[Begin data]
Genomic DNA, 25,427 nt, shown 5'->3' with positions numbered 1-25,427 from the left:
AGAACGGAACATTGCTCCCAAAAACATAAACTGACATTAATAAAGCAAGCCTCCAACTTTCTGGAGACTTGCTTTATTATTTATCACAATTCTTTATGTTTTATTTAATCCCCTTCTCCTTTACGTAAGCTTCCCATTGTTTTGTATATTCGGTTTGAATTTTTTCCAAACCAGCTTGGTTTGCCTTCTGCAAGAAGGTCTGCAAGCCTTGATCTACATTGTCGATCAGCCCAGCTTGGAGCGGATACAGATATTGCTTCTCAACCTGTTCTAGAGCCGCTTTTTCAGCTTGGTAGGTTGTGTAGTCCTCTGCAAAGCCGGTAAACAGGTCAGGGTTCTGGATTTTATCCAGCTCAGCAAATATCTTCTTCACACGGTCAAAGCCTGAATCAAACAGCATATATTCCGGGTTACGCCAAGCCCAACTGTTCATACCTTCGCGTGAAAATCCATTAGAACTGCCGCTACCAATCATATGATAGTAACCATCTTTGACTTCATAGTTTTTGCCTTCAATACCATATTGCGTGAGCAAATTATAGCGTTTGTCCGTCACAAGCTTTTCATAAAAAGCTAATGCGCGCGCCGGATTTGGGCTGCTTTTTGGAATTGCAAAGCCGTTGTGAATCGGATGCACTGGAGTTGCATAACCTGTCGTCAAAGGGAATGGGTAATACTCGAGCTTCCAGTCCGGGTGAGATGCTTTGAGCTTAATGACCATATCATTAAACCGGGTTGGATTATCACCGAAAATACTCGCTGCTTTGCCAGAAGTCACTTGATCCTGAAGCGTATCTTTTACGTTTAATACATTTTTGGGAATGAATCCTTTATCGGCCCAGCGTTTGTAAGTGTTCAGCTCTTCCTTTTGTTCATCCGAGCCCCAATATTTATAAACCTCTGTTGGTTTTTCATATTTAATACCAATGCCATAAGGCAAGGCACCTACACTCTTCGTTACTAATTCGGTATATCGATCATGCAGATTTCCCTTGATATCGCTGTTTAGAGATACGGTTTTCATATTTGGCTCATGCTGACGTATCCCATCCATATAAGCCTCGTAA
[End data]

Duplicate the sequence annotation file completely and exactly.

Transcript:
Genomic DNA, 25,427 nt, shown 5'->3' with positions numbered 1-25,427 from the left:
AGAACGGAACATTGCTCCCAAAAACATAAACTGACATTAATAAAGCAAGCCTCCAACTTTCTGGAGACTTGCTTTATTATTTATCACAATTCTTTATGTTTTATTTAATCCCCTTCTCCTTTACGTAAGCTTCCCATTGTTTTGTATATTCGGTTTGAATTTTTTCCAAACCAGCTTGGTTTGCCTTCTGCAAGAAGGTCTGCAAGCCTTGATCTACATTGTCGATCAGCCCAGCTTGGAGCGGATACAGATATTGCTTCTCAACCTGTTCTAGAGCCGCTTTTTCAGCTTGGTAGGTTGTGTAGTCCTCTGCAAAGCCGGTAAACAGGTCAGGGTTCTGGATTTTATCCAGCTCAGCAAATATCTTCTTCACACGGTCAAAGCCTGAATCAAACAGCATATATTCCGGGTTACGCCAAGCCCAACTGTTCATACCTTCGCGTGAAAATCCATTAGAACTGCCGCTACCAATCATATGATAGTAACCATCTTTGACTTCATAGTTTTTGCCTTCAATACCATATTGCGTGAGCAAATTATAGCGTTTGTCCGTCACAAGCTTTTCATAAAAAGCTAATGCGCGCGCCGGATTTGGGCTGCTTTTTGGAATTGCAAAGCCGTTGTGAATCGGATGCACTGGAGTTGCATAACCTGTCGTCAAAGGGAATGGGTAATACTCGAGCTTCCAGTCCGGGTGAGATGCTTTGAGCTTAATGACCATATCATTAAACCGGGTTGGATTATCACCGAAAATACTCGCTGCTTTGCCAGAAGTCACTTGATCCTGAAGCGTATCTTTTACGTTTAATACATTTTTGGGAATGAATCCTTTATCGGCCCAGCGTTTGTAAGTGTTCAGCTCTTCCTTTTGTTCATCCGAGCCCCAATATTTATAAACCTCTGTTGGTTTTTCATATTTAATACCAATGCCATAAGGCAAGGCACCTACACTCTTCGTTACTAATTCGGTATATCGATCATGCAGATTTCCCTTGATATCGCTGTTTAGAGATACGGTTTTCATATTTGGCTCATGCTGACGTATCCCATCCATATAAGCCTCGTAA